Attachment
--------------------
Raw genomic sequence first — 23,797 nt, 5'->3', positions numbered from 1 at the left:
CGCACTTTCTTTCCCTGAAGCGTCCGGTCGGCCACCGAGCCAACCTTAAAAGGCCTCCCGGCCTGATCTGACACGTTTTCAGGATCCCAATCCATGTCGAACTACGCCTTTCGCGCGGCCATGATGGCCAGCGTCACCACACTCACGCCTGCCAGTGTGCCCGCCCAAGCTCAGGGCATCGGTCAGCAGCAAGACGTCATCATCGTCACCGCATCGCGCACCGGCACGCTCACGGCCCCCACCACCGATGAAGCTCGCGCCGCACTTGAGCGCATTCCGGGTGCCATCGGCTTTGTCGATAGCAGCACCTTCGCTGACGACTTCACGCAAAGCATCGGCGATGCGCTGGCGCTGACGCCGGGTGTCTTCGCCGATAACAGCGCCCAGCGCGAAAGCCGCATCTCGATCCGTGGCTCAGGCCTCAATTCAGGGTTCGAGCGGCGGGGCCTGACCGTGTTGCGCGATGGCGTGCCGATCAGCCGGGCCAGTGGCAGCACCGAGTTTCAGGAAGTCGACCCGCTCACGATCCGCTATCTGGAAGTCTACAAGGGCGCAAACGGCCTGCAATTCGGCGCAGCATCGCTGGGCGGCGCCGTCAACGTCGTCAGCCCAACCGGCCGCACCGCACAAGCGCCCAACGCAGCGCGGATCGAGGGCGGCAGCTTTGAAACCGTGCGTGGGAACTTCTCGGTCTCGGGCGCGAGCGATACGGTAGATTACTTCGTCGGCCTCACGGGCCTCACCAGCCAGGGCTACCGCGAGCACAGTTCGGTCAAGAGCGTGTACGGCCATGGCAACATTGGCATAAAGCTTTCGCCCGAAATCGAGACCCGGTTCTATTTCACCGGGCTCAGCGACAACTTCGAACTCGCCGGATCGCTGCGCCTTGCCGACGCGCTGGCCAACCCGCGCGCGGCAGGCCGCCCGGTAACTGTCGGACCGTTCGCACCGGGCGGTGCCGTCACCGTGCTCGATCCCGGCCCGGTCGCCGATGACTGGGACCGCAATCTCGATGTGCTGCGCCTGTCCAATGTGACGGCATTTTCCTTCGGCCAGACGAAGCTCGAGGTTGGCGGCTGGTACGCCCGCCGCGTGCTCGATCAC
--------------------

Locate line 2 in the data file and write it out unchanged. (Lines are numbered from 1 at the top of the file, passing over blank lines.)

CGCACTTTCTTTCCCTGAAGCGTCCGGTCGGCCACCGAGCCAACCTTAAAAGGCCTCCCGGCCTGATCTGACACGTTTTCAGGATCCCAATCCATGTCGAACTACGCCTTTCGCGCGGCCATGATGGCCAGCGTCACCACACTCACGCCTGCCAGTGTGCCCGCCCAAGCTCAGGGCATCGGTCAGCAGCAAGACGTCATCATCGTCACCGCATCGCGCACCGGCACGCTCACGGCCCCCACCACCGATGAAGCTCGCGCCGCACTTGAGCGCATTCCGGGTGCCATCGGCTTTGTCGATAGCAGCACCTTCGCTGACGACTTCACGCAAAGCATCGGCGATGCGCTGGCGCTGACGCCGGGTGTCTTCGCCGATAACAGCGCCCAGCGCGAAAGCCGCATCTCGATCCGTGGCTCAGGCCTCAATTCAGGGTTCGAGCGGCGGGGCCTGACCGTGTTGCGCGATGGCGTGCCGATCAGCCGGGCCAGTGGCAGCACCGAGTTTCAGGAAGTCGACCCGCTCACGATCCGCTATCTGGAAGTCTACAAGGGCGCAAACGGCCTGCAATTCGGCGCAGCATCGCTGGGCGGCGCCGTCAACGTCGTCAGCCCAACCGGCCGCACCGCACAAGCGCCCAACGCAGCGCGGATCGAGGGCGGCAGCTTTGAAACCGTGCGTGGGAACTTCTCGGTCTCGGGCGCGAGCGATACGGTAGATTACTTCGTCGGCCTCACGGGCCTCACCAGCCAGGGCTACCGCGAGCACAGTTCGGTCAAGAGCGTGTACGGCCATGGCAACATTGGCATAAAGCTTTCGCCCGAAATCGAGACCCGGTTCTATTTCACCGGGCTCAGCGACAACTTCGAACTCGCCGGATCGCTGCGCCTTGCCGACGCGCTGGCCAACCCGCGCGCGGCAGGCCGCCCGGTAACTGTCGGACCGTTCGCACCGGGCGGTGCCGTCACCGTGCTCGATCCCGGCCCGGTCGCCGATGACTGGGACCGCAATCTCGATGTGCTGCGCCTGTCCAATGTGACGGCATTTTCCTTCGGCCAGACGAAGCTCGAGGTTGGCGGCTGGTACGCCCGCCGCGTGCTCGATCAC